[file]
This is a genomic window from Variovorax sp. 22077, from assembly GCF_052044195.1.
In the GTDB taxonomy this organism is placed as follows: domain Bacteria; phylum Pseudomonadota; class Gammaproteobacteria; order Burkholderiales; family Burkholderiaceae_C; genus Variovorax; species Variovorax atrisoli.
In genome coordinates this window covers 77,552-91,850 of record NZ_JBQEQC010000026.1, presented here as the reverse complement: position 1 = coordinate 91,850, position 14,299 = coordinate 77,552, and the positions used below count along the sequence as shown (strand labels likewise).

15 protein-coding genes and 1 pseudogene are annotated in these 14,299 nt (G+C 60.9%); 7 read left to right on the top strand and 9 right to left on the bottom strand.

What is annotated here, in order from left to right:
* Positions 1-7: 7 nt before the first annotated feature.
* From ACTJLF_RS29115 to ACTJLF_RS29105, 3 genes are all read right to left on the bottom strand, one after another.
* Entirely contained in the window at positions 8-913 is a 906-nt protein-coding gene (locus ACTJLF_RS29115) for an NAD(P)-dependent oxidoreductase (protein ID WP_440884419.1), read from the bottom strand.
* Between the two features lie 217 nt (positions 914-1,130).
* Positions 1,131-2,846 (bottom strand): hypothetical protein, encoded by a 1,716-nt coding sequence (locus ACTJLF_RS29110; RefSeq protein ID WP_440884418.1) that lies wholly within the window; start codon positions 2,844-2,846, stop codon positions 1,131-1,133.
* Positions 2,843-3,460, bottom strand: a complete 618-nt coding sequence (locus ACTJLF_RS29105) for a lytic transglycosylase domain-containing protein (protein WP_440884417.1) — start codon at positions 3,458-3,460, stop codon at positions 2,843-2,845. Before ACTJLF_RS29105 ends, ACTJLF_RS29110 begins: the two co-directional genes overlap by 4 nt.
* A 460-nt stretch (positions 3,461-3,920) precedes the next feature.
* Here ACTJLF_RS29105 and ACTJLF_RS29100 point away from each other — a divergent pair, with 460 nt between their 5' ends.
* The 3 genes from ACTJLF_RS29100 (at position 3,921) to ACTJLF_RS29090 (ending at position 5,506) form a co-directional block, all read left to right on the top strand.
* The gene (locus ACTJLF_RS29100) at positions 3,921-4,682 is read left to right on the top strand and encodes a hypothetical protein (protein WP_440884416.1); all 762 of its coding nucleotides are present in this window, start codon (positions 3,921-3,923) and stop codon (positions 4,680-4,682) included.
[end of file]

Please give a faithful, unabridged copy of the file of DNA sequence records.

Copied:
This is a genomic window from Variovorax sp. 22077, from assembly GCF_052044195.1.
In the GTDB taxonomy this organism is placed as follows: domain Bacteria; phylum Pseudomonadota; class Gammaproteobacteria; order Burkholderiales; family Burkholderiaceae_C; genus Variovorax; species Variovorax atrisoli.
In genome coordinates this window covers 77,552-91,850 of record NZ_JBQEQC010000026.1, presented here as the reverse complement: position 1 = coordinate 91,850, position 14,299 = coordinate 77,552, and the positions used below count along the sequence as shown (strand labels likewise).

15 protein-coding genes and 1 pseudogene are annotated in these 14,299 nt (G+C 60.9%); 7 read left to right on the top strand and 9 right to left on the bottom strand.

What is annotated here, in order from left to right:
* Positions 1-7: 7 nt before the first annotated feature.
* From ACTJLF_RS29115 to ACTJLF_RS29105, 3 genes are all read right to left on the bottom strand, one after another.
* Entirely contained in the window at positions 8-913 is a 906-nt protein-coding gene (locus ACTJLF_RS29115) for an NAD(P)-dependent oxidoreductase (protein ID WP_440884419.1), read from the bottom strand.
* Between the two features lie 217 nt (positions 914-1,130).
* Positions 1,131-2,846 (bottom strand): hypothetical protein, encoded by a 1,716-nt coding sequence (locus ACTJLF_RS29110; RefSeq protein ID WP_440884418.1) that lies wholly within the window; start codon positions 2,844-2,846, stop codon positions 1,131-1,133.
* Positions 2,843-3,460, bottom strand: a complete 618-nt coding sequence (locus ACTJLF_RS29105) for a lytic transglycosylase domain-containing protein (protein WP_440884417.1) — start codon at positions 3,458-3,460, stop codon at positions 2,843-2,845. Before ACTJLF_RS29105 ends, ACTJLF_RS29110 begins: the two co-directional genes overlap by 4 nt.
* A 460-nt stretch (positions 3,461-3,920) precedes the next feature.
* Here ACTJLF_RS29105 and ACTJLF_RS29100 point away from each other — a divergent pair, with 460 nt between their 5' ends.
* The 3 genes from ACTJLF_RS29100 (at position 3,921) to ACTJLF_RS29090 (ending at position 5,506) form a co-directional block, all read left to right on the top strand.
* The gene (locus ACTJLF_RS29100) at positions 3,921-4,682 is read left to right on the top strand and encodes a hypothetical protein (protein WP_440884416.1); all 762 of its coding nucleotides are present in this window, start codon (positions 3,921-3,923) and stop codon (positions 4,680-4,682) included.